Tuesday, October 2, 2018

How to make your dreams come true



When I look around at my new-ish work-from-home lifestyle, it’s often a ‘pinch myself’ moment.  Especially on a day like today – it’s springtime, the sky is a brilliant blue and it’s warm.  I am typing this blog post with two little dogs asleep in their bed in my office, and an ample-hipped cat sitting loaf-of-bread style in front of my keyboard.  I’ve just enjoyed breakfast and a coffee outside, then an orange from my tree a little bit after that.  I know, I’m sorry, it sounds like I am skiting with the orange-from-my-tree thing but it’s true.

I’ve always loved being at home, and dreamed of the day when I could retire from an external workplace.  I thought it would be in a happy housewife kind of way though, not a work-from-home way, but it couldn’t be more perfect for me.  I do feel like a happy housewife most of the time though, and write for fun.  Luckily I could see people around me doing similar things and self-publishing their work, otherwise I couldn’t have made it my job.  When you can’t see others doing something, you doubt whether you can do it yourself.

If you see a different, wonderful kind of life for yourself, please allow me to share my secrets on making your dreams come true.

No. 1. Conjure up the most perfect lifestyle you can imagine.  Make it amazing and note down all the little details that make it magical.  For me, I wanted to be at home, doing something creative and having a lifestyle like I am on vacation all the time.  I wanted our home to feel like a resort.  This is why my husband and I decided to move out of the city and to the small area where I grew up.  It’s a sunny wine region with its own micro-climate.  Because property is less expensive here we could afford a nicer home on land.  I had the resort-style vibe in mind, and our home even had its own palm trees :)

No. 2. Start doing more things that are fun to you.  For me that looked like my blogging and writing, and I decided to write about what made ME happy, didn’t matter if anyone reading thought I was flossy, flowery and airy-fairy.  If it made me happy, it belonged on my blog and in my books.  I play around with my style files and inspire myself with curated magazine pages and self-written inspiration in my journals, where I go to dream about pretty things, personal development and my own chic and feminine goals.  I also create with my hands – sewing, knitting and other handcrafts.  Not everything all of the time, at the moment I am taking a rest from knitting and have been using my sewing machine more for cushions and home furnishings etc.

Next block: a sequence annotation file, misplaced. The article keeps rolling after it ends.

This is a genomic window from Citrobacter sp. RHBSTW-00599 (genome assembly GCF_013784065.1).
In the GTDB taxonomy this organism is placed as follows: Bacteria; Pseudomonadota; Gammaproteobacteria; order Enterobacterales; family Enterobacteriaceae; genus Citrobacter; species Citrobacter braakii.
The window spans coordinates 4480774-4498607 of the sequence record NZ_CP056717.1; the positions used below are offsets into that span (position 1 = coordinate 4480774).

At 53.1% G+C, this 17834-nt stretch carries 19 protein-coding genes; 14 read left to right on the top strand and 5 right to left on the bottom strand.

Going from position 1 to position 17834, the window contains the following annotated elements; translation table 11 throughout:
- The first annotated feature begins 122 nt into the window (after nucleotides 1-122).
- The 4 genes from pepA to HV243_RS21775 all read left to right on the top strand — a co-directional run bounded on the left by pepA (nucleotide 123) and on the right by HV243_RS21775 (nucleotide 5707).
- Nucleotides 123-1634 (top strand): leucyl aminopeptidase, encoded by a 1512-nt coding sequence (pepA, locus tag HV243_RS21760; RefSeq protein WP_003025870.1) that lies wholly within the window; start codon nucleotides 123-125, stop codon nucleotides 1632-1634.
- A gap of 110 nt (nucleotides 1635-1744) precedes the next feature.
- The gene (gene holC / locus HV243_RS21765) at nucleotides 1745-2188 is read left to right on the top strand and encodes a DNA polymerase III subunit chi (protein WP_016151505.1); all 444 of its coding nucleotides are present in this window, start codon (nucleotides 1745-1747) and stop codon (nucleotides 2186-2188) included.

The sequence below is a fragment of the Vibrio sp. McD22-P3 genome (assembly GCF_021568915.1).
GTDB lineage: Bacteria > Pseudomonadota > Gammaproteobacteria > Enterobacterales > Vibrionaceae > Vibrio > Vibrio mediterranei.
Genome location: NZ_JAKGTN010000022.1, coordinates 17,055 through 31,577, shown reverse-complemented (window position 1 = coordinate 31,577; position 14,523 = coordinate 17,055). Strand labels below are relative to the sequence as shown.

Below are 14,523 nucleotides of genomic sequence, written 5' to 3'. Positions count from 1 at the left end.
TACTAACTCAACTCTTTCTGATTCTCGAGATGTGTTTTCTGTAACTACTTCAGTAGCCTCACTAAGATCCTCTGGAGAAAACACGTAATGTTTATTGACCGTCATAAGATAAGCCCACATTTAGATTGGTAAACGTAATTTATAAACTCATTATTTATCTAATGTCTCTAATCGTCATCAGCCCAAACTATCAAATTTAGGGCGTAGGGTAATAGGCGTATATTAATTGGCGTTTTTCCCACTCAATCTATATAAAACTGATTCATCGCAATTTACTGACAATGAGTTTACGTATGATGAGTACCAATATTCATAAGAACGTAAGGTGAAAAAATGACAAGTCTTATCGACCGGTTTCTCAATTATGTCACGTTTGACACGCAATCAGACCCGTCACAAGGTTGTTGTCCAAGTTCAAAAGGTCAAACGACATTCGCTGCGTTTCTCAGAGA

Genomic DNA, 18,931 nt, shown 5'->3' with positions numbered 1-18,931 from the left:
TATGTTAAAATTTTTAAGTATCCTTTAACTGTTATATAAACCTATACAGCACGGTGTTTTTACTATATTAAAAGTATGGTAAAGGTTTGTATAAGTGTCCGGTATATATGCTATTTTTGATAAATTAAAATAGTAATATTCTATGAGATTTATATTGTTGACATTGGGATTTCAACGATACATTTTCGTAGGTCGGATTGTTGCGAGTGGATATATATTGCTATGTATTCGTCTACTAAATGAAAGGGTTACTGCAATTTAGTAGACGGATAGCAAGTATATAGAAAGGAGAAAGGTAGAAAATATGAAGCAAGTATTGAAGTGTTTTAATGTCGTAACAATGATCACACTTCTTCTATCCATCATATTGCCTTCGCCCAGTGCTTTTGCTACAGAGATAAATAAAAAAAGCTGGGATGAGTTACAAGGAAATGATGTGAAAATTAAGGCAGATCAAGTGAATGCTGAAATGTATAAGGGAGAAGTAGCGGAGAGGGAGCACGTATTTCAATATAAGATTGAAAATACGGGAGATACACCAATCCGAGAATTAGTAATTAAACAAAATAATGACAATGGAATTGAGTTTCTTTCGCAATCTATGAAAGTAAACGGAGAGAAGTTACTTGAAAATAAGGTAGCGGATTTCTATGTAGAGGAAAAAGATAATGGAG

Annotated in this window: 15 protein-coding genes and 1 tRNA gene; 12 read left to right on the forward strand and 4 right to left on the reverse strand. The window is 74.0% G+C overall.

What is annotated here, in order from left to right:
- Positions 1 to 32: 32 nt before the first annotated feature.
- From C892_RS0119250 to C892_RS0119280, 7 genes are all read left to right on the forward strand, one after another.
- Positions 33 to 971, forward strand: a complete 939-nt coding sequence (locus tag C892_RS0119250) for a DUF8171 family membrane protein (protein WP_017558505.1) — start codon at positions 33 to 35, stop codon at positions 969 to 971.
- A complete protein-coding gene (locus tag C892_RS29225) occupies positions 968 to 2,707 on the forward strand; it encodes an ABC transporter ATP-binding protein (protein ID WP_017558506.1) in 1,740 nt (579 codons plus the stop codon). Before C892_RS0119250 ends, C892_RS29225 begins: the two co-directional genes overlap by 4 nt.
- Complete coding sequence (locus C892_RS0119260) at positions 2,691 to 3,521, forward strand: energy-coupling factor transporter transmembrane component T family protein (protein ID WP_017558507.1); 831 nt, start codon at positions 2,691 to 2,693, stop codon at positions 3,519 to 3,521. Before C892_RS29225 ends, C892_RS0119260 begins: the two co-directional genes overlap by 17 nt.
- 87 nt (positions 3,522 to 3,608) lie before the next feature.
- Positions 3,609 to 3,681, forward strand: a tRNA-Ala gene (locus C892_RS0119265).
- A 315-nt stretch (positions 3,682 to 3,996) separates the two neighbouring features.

No. 3. Don’t worry about what others will think.  If you love something, that’s the main thing.  I don’t try to change anyone else’s mind about anything, I just make my own fun and whoever wants to join me, joins me.  The surest way to writer’s (or blogger’s) block, is wondering what others will think of your work.  Don’t do it!  Write something that makes your heart pitter-patter and put it out there before you can talk yourself out of it.  Better still, put that thing out there and then run away.  Don’t think about it again.  Then move onto your next project/blog post/book.

No. 4. Be creative every day.  Don’t save it for special occasions because it will wither up and die.  Inspire yourself every day with your favourite form of creativity – writing, baking, photography, art, music, etc.  Ask yourself what you loved to do as a child if you’ve forgotten, and start doing that thing again.  Lift yourself up and make your life a symphony with the way you live it.  Make decluttering a regular part of your existence too.  I always feel more free and creative when I’ve let things go, things that are part of my old life, not the new vision for my future that I am constantly creating.  I’m not saying get rid of everything, just the things that feel staid and like they are pulling you back.  The clothing/furniture/décor items that feel authentically YOU whether you’ve had them for five minutes or twenty years, those are keepers.  Curate your life and move forward with lightness.